Adam Dunn reaping benefits of practice
BY DARYL VAN SCHOUWEN email@example.com March 8, 2012 11:28PM
Robin Ventura said Adam Dunn has “had really good at-bats, even in the walks” this spring. | Tom Cruze~Sun-Times
Updated: April 10, 2012 11:49AM
SURPRISE, Ariz. — The intensity level of work with new hitting coach Jeff Manto and a fresh start in a new year are producing good results for Adam Dunn.
Dunn launched a deep three-run homer to right field against Neftali Feliz in his first at-bat Thursday. He lined a double to the wall in right-center to score the Sox’ fourth run in their 6-3 victory over the Texas Rangers.
“It tells me this cage work we’re doing is paying off so far,’’ Dunn said. “The things we’re actually working on in the cage as of now, it’s helping. I’m staying back, I’m not cutting off my swing. Right now I got good length. I can give you all kinds of technical terms, but it doesn’t really mean a lot.’’
Dunn didn’t care that the ball cleared the wall. He liked the direction it went. In his horrible 2011 season, he said he might have hooked those pitches down the right-field line, perhaps foul.
In his first two games, Dunn wanted to see a lot of pitches and drew three walks.
“Today I wanted to come in and see where the swing was,’’ he said. “Tomorrow might be back to, ‘let’s work the count a bit’.’’
On other teams, Dunn, who has 365 career homers, has had hitting coaches who didn’t click with him. Manto has lauded “the look in Dunn’s eye” since Day 1
and is predicting a bounce-back year for the Sox’ $56 million designated hitter.
“I think me and him are on the same page on a lot of things,’’ Dunn said. “You should always have that in a hitting coach and I think he realizes I do have a plan, whether people believe that or not. I have a plan each and every time I’m up there.’’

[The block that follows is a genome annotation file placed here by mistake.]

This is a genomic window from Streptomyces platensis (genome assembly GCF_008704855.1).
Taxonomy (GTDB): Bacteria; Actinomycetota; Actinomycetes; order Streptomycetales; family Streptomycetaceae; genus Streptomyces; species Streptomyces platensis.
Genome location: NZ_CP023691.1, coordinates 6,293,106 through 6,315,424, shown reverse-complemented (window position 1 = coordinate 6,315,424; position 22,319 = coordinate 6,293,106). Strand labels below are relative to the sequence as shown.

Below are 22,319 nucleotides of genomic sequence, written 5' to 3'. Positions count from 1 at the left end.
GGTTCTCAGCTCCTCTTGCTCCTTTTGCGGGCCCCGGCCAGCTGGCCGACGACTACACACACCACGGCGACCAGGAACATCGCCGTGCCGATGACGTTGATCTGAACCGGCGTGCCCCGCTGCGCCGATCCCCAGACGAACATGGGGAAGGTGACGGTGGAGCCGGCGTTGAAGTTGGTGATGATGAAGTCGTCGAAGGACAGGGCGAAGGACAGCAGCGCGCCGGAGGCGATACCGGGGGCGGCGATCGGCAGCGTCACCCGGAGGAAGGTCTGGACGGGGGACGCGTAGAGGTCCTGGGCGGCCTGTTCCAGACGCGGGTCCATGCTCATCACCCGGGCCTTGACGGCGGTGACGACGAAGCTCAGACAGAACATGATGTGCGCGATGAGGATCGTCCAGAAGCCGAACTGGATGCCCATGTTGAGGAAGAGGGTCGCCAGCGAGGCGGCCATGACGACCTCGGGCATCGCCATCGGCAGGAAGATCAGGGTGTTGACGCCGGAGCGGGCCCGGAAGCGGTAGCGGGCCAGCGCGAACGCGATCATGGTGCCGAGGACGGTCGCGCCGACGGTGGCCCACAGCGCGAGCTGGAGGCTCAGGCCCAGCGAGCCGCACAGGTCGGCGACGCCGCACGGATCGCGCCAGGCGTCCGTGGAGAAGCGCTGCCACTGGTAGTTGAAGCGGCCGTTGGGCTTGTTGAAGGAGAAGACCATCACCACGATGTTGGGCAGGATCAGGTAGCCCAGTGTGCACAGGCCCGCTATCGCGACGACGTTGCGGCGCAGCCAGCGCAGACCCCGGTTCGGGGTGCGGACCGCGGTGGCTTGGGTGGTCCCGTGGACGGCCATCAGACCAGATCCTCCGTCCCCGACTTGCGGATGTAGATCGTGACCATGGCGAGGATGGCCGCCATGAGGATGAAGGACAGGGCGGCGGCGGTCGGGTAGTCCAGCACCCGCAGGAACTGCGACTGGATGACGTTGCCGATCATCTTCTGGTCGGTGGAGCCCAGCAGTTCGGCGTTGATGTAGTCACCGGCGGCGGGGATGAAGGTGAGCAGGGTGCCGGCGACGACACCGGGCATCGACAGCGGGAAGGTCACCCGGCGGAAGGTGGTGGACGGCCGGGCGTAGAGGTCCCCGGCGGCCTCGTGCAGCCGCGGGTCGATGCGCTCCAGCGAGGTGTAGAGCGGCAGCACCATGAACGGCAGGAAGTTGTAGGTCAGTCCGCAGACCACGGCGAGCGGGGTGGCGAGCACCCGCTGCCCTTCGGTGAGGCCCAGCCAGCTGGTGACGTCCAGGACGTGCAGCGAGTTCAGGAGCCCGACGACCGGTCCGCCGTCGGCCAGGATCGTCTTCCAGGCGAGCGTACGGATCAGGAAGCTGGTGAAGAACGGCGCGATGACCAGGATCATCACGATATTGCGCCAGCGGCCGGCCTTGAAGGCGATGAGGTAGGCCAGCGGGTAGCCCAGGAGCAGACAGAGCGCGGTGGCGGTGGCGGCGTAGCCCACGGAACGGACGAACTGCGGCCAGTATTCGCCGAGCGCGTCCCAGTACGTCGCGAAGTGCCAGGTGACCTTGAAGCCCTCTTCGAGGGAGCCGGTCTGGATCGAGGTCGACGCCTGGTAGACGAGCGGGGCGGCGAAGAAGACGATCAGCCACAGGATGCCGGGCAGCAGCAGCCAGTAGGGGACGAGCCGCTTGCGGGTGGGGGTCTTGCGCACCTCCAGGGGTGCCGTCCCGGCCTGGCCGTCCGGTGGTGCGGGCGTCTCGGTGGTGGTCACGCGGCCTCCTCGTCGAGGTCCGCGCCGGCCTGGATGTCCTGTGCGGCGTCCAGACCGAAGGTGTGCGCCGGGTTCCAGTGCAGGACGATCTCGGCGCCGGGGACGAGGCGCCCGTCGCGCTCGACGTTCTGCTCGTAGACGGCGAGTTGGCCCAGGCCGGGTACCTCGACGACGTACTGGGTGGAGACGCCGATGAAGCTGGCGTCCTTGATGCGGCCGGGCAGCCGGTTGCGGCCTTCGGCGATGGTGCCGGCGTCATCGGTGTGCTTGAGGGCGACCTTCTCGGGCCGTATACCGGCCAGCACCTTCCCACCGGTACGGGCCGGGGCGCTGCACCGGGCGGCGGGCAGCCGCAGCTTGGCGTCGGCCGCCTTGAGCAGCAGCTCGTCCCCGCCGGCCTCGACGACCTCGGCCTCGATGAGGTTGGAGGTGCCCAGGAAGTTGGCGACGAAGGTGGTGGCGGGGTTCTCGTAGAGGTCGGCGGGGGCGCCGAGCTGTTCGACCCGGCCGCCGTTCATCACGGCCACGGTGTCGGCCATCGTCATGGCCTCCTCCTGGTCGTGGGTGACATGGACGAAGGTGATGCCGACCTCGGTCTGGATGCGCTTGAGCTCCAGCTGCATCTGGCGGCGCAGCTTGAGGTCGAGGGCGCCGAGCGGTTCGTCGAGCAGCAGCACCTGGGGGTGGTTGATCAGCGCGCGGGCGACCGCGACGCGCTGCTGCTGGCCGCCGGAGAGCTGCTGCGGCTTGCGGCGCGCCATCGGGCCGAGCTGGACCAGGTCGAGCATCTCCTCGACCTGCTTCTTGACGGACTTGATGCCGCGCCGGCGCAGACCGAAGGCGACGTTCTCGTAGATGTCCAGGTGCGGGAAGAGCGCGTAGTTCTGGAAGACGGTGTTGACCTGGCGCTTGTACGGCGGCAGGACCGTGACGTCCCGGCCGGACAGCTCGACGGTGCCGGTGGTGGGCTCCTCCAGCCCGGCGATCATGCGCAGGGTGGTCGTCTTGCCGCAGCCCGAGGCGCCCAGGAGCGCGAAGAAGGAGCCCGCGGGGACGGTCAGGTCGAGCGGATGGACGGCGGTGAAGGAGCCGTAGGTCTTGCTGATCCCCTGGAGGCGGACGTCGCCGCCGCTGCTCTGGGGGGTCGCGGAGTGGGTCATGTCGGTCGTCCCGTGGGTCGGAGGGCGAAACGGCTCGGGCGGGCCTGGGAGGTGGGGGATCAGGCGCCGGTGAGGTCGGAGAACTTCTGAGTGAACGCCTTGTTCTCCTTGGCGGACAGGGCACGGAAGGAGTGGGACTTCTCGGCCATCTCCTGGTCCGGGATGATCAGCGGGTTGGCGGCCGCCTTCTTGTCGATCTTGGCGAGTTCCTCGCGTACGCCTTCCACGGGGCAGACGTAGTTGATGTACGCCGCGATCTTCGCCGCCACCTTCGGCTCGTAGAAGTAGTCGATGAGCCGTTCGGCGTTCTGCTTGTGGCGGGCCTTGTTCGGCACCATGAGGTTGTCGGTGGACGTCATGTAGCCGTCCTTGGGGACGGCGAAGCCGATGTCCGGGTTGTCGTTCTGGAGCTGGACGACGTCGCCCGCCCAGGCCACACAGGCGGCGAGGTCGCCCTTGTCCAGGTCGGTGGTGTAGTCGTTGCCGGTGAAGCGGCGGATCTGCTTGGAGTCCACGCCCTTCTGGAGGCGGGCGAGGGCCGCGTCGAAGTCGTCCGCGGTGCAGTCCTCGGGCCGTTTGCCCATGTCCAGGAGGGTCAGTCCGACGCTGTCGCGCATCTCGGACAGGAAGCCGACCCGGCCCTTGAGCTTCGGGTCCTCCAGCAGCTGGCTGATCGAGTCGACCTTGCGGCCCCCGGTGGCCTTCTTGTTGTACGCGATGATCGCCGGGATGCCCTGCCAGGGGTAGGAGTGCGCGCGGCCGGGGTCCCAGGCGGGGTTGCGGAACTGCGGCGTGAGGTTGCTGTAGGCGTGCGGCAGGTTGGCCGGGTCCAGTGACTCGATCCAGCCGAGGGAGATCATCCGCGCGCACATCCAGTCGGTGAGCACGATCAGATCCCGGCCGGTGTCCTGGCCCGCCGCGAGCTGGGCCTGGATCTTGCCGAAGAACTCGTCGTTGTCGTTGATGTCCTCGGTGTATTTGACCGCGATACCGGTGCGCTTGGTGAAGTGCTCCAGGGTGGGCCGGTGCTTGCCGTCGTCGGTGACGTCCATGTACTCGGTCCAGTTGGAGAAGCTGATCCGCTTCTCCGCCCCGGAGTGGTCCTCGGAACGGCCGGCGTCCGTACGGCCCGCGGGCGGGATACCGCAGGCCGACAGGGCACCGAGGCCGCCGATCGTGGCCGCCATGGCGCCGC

The normally fun-loving Dunn watched the fun disappear from his job last season when he batted .159 with 11 homers and 42 RBI in his first Sox season. He hit a little more than usual during the offseason and came to SoxFest in January with a serious demeanor. This spring, he is back to his normal, carefree self. But he’s taking his work seriously.
“The way he’s talking, the way he looks, the way he’s carrying himself, it’s just a hunger,’’ Manto said during the first week of camp.
On Thursday, it was clear from the get-go that Dunn was getting good looks at Feliz. He fouled a two-strike slider straight back before launching the homer. Seeing is believing.
“I am seeing the ball good. And that’s over half the battle for me, seeing it,’’ he said. “I can tell by taking pitches, I’m seeing them good. Right now, it’s good.”
If there ever was a game a team wanted to win in spring training, this was it. Manager Robin Ventura didn’t want to fall to 0-4, and Dunn’s four RBI gave the Sox a 4-1 lead.
Ventura, a good hitter in his playing days, saw it the same way as Dunn.
“The at-bats are more important for me,’’ Ventura said. “I see his approach. Out here it can be deceiving with the wind-blown [home runs, extra-base hits]. Those weren’t wind-blown. Those were right on the barrel. He’s had that so far. He’s had really good at-bats, even in the walks.
“You can tell he’s seeing it and confident at the plate. That’s all I’m really looking for right now, him having quality at-bats up there. He’s in a great spot.’’